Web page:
The adoption of Kotlin at Zalando
Recently, we moved Kotlin from TRIAL to ADOPT. With this change we are doubling down on the support of Kotlin as the 3rd JVM language next to Java and Scala. This is the result of increased adoption within the company (100+ new applications were written in Kotlin in a year), positive feedback from engineers starting to use it, as well as creation of guidelines, coding standards, reference projects, and service templates by the Zalando Kotlin Guild.
The experience that our Engineering Community gained over the recent years with Kotlin matches the developer stories of other companies. A nice collection of success stories can be found on the Android blog. Kotlin allows writing more succinct code with fewer pitfalls compared to Java and comes with a lot of useful features and libraries (e.g. data classes, null safety) that Java does not (yet) have as part of its standard library. This is probably also a reason why it is more wanted and less dreaded than Java and Scala in the 2020 Stackoverflow insights. Additionally, type inference, read only collections as well as the rich support for functional programming in the standard libraries were among the things our developers see as benefits compared to Java.
The Kotlin Guild
The Kotlin Guild was founded with around 10 core members who want to help the language grow in Zalando. Moving the language to ADOPT in the latest Tech Radar Update was a central milestone in that effort, as the ADOPT status comes with support from central infrastructure teams and the created documentation as well as templates, which help to promote a standardized tech stack and make bootstrapping new services easier. Due to being driven by our language guild, the whole process was kept transparent and open for contributions from the Engineering Community.
As a preparation for wider adoption of Kotlin, we collected internal good practices as well as the definition of tools and libraries for the development of RESTful backend services and Android apps with Kotlin that are recommended as default choices. For additional input we looked at how frequently things are used within the company, sat together with experts on specific topics, consulted external sources, and asked the whole Engineering Community to review final recommendations via a survey. Overall, we made sure that our recommendations support a positive developer experience and fit the need of most services, which are not directly serving customer traffic.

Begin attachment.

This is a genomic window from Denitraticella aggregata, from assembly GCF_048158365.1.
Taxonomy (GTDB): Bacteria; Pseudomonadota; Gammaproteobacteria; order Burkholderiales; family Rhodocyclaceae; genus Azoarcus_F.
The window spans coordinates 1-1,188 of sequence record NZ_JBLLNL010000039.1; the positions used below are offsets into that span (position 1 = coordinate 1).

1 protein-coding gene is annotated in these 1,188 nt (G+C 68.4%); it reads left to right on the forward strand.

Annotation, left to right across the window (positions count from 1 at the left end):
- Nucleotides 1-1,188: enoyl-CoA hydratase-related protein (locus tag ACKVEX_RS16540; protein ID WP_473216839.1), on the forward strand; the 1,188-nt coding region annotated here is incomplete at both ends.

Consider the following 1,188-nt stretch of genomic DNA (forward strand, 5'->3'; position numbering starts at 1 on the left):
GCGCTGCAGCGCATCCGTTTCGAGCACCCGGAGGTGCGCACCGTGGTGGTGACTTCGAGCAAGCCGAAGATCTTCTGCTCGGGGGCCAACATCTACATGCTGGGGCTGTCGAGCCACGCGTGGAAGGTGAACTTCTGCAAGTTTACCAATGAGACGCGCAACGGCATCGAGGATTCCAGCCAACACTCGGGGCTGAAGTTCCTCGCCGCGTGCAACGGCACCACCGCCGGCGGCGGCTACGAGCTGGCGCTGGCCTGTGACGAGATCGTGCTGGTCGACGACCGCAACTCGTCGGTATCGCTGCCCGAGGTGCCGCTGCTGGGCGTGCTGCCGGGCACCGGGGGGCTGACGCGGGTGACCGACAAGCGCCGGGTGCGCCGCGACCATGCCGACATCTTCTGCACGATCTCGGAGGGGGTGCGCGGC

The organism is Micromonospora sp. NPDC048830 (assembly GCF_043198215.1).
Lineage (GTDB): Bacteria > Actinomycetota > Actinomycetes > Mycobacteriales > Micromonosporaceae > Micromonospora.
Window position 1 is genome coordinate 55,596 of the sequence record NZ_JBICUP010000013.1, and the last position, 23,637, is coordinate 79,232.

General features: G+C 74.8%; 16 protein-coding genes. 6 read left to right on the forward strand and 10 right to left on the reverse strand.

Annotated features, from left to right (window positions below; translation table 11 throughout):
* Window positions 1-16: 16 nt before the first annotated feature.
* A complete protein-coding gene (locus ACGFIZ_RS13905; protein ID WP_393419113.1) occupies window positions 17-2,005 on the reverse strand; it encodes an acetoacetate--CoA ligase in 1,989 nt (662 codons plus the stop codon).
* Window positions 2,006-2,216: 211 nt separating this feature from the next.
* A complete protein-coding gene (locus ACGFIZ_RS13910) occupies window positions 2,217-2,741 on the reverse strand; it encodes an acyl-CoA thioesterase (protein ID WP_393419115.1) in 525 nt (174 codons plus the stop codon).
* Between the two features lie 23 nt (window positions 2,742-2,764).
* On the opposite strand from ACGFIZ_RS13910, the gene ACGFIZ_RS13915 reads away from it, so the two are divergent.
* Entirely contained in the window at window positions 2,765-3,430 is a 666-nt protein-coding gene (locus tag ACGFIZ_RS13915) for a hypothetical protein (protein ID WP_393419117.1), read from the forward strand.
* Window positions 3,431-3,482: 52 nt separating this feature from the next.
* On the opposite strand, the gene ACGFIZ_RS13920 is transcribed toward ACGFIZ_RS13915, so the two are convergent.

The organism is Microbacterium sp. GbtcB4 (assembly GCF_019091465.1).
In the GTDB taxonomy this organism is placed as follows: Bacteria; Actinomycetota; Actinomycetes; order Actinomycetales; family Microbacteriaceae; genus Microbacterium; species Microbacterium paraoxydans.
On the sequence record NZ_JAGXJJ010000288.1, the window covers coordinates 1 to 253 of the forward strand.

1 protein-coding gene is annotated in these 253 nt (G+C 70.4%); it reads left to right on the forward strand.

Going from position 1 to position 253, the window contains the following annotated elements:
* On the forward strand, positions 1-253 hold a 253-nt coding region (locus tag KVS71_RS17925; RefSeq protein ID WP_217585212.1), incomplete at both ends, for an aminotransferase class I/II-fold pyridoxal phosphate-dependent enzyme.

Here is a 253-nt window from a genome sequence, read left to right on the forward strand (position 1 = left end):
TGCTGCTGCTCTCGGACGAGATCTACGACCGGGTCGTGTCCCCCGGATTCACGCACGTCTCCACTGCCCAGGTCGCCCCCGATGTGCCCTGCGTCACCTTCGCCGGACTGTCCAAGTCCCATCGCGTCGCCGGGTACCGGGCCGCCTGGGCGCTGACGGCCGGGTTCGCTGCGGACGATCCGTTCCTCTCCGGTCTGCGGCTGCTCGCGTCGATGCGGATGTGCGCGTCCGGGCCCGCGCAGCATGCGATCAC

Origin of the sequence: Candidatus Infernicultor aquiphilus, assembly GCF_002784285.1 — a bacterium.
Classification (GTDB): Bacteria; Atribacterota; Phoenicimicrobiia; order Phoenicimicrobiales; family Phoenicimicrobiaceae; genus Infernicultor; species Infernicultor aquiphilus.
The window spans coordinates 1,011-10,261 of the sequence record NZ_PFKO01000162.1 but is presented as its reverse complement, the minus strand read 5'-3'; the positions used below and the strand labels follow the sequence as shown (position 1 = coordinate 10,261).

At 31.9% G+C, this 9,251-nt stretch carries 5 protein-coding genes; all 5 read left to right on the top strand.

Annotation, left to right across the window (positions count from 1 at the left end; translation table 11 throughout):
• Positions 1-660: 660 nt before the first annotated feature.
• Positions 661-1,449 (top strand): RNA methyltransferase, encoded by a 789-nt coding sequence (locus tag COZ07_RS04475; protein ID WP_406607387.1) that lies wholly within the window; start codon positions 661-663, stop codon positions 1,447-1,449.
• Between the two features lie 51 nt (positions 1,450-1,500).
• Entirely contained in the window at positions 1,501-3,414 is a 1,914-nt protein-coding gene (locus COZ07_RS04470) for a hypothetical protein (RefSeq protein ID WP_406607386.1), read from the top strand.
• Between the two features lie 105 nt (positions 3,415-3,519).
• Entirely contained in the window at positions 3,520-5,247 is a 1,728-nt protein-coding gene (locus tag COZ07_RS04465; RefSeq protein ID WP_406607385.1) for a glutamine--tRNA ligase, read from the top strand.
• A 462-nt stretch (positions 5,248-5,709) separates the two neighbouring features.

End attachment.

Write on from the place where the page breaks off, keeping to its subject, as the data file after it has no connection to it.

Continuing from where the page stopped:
Looking forward the Kotlin Guild will continue to foster knowledge exchange as well as community building for its 250+ members. We also plan to cover more use cases with our documentation, like pure functional services using Arrow and will make sure we stay up to date with new development in the Kotlin space. Next to that, the members support each other with technical issues and regular talks are hosted.
How we build Backend Services at Zalando
Our internal developer tooling allows to initialize a repository from a template project. Those come with out-of-the box configuration and integrations which teams can then adapt to their needs. As an added benefit, they nudge teams towards higher consistency across different services and departments.
All APIs are defined in the OpenAPI format using Swagger. This allows our API portal to list all available APIs in one place along with their API linting results via Zally. API linting can also be required to pass for MUST validations on every build. Many of our teams follow the API first principle throughout service development.
Given that most services are deployed in Kubernetes, we consider Skipper filters the best way to handle Authentication and Authorization. This can either be achieved in Skipper directly, via Route Groups or Fabric Gateway. Skipper is designed to handle a large number of requests and is less likely to be misconfigured than for example Spring security.
Many JVM based Web services in Zalando are built using Spring Boot and we believe that this is also a good option when using Kotlin. This choice is mainly driven by the large adoption, but also because Spring integrates really well with Kotlin, is compatible with multiple application servers, and supports reactive programming via WebFlux. We do also see growing adoption of Ktor and predict it to gain popularity within Zalando in the future, possibly even in conjunction with GraalVM.
Libraries we use for Backend Services
As build system, we prefer Gradle over Maven because of its great customizability and build performance. Gradle is also used to compile the language itself and is used by many major framework projects like Spring Boot. On top of that, the build configuration scripts can be written in Kotlin.
Linting is a very good practice to keep the style consistent in a codebase and to settle disputes over correct indentation. Ktlint is our tool of choice as it follows the official coding conventions, is easy to run in Gradle, and does not enforce too many rules such that it seamlessly integrates into the software development process.
To access relational databases, we see spring-boot-starter-data-jpa as a solid choice in case you like to use ORM, but advise considering jOOQ in cases where database transactions become more complex. It is also worth mentioning that jOOQ can be used together with other clients, as it can be used on top of JPA. jOOQ also has the added benefit that it supports database specifics like Postgres JSON types.
Zalando is investing into traceability with Open Tracing and we recommend opentracing-toolbox which eases integration of tracers, particularly in Spring Boot projects. Tracing allows linking requests across services and is also great to set up automated alerting.
We hope this gives you some idea why Kotlin is gaining popularity for backend development within Zalando. This is just the beginning of the journey - and you can become part of it!